Mary Louise by L. Frank Baum
Chapter III. A Surprise
On the afternoon when our story begins Mary Louise walked home from school and found Colonel Weatherby waiting for her in the garden, leggings strapped to his gaunt legs, the checked walking-cap on his head, a gold-headed crop in his hand.
"Let us go for a walk, my dear," he proposed. "It is Friday, so you will have all day to-morrow in which to get your lessons."
"Oh, it won't take all day for that," she replied with a laugh. "I'll be glad of the walk. "Where shall we go, Gran'pa Jim?"
"Perhaps to the mill-race. We haven't visited it for a long time."
She ran to the house to put away her books and get her stout shoes, and presently rejoined him, when together they strolled up the street and circled round the little town until they came to the river bank. Then they followed the stream toward the old mill.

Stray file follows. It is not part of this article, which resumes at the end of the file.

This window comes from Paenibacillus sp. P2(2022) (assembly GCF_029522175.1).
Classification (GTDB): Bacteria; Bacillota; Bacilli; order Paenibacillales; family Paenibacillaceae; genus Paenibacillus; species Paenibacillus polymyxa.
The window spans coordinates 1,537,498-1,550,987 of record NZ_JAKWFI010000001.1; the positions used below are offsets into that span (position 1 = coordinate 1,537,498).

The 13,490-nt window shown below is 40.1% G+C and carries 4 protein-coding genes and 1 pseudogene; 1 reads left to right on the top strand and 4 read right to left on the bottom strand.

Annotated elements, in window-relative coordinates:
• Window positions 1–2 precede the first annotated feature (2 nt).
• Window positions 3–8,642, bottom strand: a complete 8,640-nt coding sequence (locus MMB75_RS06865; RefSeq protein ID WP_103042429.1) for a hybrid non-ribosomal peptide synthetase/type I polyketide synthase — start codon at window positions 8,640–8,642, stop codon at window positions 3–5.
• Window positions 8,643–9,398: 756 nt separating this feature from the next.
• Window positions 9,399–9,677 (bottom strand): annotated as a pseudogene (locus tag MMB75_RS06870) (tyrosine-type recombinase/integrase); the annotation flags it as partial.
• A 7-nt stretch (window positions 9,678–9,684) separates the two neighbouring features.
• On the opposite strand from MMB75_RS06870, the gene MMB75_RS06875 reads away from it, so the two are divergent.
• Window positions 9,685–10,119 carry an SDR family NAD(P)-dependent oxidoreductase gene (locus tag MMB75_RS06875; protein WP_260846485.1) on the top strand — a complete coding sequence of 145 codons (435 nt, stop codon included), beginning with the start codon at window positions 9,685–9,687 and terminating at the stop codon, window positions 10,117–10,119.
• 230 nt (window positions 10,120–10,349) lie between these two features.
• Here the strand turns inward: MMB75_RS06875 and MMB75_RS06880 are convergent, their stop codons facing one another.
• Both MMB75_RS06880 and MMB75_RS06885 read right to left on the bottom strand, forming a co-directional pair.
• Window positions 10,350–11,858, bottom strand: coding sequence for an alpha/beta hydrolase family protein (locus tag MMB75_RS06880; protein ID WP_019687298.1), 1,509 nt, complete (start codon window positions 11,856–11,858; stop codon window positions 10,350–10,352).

Mary Louise told her grandfather of the recent edict of Miss Stearne and the indignation it had aroused in her girl boarders.
"And what do you think of it, Gran'pa Jim?" she asked in conclusion.
"What do you think of it, Mary Louise?"
"It is rather hard on the girls, who have enjoyed their liberty for so long; but I think it is Miss Stearne's plan to keep them away from the picture theatre."
"And so," she said, "it may do the girls more good than harm."
He smiled approvingly. It was his custom to draw out her ideas on all questions, rather than to assert his own in advance. If he found her wrong or misinformed he would then correct her and set her right.